What is an android?

Android is a mobile operating system developed by Google. It is based on a modified version of the Linux kernel and other open source software and is designed primarily for touchscreen mobile devices such as smartphones and tablets.

In addition, Google has further developed Android TV for televisions, Android Auto for cars, and Wear OS for wrist watches, each with a specialized user interface. Variants of Android are also used on game consoles, digital cameras, PCs and other electronics.

Android has been the best-selling OS worldwide on smartphones since 2011 and on tablets since 2013. As of May 2017, it has over two billion monthly active users, the largest installed base of any operating system, and as of December 2018, the Google Play store features over 2.6 million apps.

Android vs IOS

According to data, Android and iOS now account for a combined 99 percent of the worldwide smartphone operating system market. Android holds 86.2 percent of the market, up from 82.2 percent in the year-ago quarter. Combine that with the 12.9 percent iOS holds, and that’s 99.1 percent of the entire market.

What are the versions in android?

  • Android 1.0: Android Alpha
  • Android 1.1: Android Beta
  • Android 1.5: Android Cupcake
  • Android 1.6: Android Donut
  • Android 2.0: Android Eclair
  • Android 2.2: Android Froyo
  • Android 2.3: Android Gingerbread
  • Android 3.0: Android Honeycomb
  • Android 4.0: Android Ice Cream Sandwich
  • Android 4.1 to 4.3.1: Android Jelly Bean
  • Android 4.4 to 4.4.4: Android KitKat
  • Android 5.0 to 5.1.1: Android Lollipop
  • Android 6.0 to 6.0.1: Android Marshmallow
  • Android 7.0 to 7.1: Android Nougat
  • Android 8.0 to Android 8.1: Android Oreo
  • Android 9.0: Android Pie



Android’s default user interface is mainly based on direct manipulation, using touch inputs that loosely correspond to real-world actions, like swiping, tapping, pinching, and reverse pinching to manipulate on-screen objects, along with a virtual keyboard.

Android home screens are typically made up of app icons and widgets; app icons launch the associated app, whereas widgets display live, auto-updating content, such as a weather forecast, the user’s email inbox, or a news ticker directly on the home screen.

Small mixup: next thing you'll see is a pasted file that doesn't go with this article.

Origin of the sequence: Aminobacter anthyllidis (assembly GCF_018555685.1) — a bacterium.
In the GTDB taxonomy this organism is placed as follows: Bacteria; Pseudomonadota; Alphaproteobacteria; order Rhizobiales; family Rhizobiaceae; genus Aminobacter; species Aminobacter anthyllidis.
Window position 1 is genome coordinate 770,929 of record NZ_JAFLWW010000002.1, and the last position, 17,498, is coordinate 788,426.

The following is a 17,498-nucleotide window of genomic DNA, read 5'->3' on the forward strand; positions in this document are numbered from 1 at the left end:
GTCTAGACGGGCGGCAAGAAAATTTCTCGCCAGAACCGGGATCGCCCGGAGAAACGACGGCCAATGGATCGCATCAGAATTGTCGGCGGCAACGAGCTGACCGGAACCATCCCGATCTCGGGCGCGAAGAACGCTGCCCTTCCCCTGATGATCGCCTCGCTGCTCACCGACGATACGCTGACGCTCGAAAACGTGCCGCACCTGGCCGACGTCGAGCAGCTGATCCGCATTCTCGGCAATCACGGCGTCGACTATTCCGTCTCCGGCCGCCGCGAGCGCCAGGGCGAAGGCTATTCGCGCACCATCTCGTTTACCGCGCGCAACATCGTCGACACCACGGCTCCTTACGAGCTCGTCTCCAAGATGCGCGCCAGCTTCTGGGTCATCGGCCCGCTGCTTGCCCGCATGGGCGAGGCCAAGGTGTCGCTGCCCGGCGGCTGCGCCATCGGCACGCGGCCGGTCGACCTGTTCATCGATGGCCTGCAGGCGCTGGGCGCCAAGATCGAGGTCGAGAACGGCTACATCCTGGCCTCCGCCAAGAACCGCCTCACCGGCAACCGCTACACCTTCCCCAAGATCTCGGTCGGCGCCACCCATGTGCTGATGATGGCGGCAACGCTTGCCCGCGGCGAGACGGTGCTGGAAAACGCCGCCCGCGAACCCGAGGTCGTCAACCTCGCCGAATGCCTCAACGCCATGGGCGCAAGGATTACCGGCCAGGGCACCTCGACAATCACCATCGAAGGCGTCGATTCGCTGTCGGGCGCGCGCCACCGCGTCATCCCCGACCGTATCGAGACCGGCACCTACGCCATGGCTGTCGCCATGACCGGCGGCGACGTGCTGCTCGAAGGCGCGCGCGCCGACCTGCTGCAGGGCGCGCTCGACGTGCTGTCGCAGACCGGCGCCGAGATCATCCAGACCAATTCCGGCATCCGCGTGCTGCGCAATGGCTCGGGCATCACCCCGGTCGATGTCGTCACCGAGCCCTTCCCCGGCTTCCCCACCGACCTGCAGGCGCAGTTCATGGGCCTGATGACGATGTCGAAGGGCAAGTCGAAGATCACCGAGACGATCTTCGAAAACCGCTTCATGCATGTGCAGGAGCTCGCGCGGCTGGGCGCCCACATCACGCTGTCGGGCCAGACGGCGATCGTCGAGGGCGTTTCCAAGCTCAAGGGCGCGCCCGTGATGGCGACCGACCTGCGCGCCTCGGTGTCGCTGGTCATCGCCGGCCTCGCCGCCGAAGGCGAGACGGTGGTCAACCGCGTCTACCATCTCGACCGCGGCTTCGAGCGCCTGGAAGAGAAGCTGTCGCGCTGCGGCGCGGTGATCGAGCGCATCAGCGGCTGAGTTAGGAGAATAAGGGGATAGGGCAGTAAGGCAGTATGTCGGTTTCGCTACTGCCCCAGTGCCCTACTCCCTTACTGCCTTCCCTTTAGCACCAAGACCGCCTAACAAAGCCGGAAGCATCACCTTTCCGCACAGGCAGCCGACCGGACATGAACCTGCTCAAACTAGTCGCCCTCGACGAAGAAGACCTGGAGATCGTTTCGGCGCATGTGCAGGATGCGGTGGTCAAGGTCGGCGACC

Applications (“apps”), which extend the functionality of devices, are written using the Android software development kit (SDK) and, often, the Java programming language.

The SDK includes a comprehensive set of development tools, including a debugger, software libraries, a handset emulator based on QEMU, documentation, sample code, and tutorials.

Due to the open nature of Android, a number of third-party application marketplaces also exist for Android, either to provide a substitute for devices that are not allowed to ship with Google Play Store, provide applications that cannot be offered on Google Play Store due to policy violations, or for other reasons.

Memory Management

Since Android devices are usually battery-powered, Android is designed to manage processes to keep power consumption at a minimum.

Android manages the applications stored in memory automatically: when memory is low, the system will begin invisibly and automatically closing inactive processes, starting with those that have been inactive for the longest amount of time.

Linux Kernal

Android’s kernel is based on the Linux kernel’s long-term support (LTS) branches. As of 2018, Android targets versions 4.4, 4.9 or 4.14 of the Linux kernel. The actual kernel depends on the individual device.

Android’s variant of the Linux kernel has further architectural changes that are implemented by Google outside the typical Linux kernel development cycle, such as the inclusion of components like device trees, ashmem, ION, and different out of memory (OOM) handling.

With the release of Android Oreo in 2017, Google began to require that devices shipped with new SoCs had Linux kernel version 4.4 or newer, for security reasons.

Security and Privacy

Google engineers have argued that the malware and virus threat on Android is being exaggerated by security companies for commercial reasons, and have accused the security industry of playing on fears to sell virus protection software to users.

Android applications run in a sandbox, an isolated area of the system that does not have access to the rest of the system’s resources unless access permissions are explicitly granted by the user when the application is installed, however, this may not be possible for pre-installed apps.

Pros and Cons of Android


  • There are chances of getting malware or viruses which can affect your device when accessing free applications like games and entertainments.
  • In the time of opening multi-windows, or installing many applications, the system may go slow and take time.
  • As it offers many free applications, there are unavoidable advertisements, which make the users tired by making their time wasted.
  • The major complaints come with its battery life which drains out easily.
  • Without wifi or internet, you can’t access many features of it. You should have a wifi connection at home or at least GPRS through your mobile company.


  • Android is an open source, and it is free for improvement.
  • It is Google’s, the search engine leader which provides many applications and games free for Android users.
  • This operating system has high compatibility that can go with any application.
  • Google keeps releasing new versions of Android regularly with new features.
  • Thousands of developers keep developing millions of free and paid apps, so users always have the option to download new apps and never get bored with their device.

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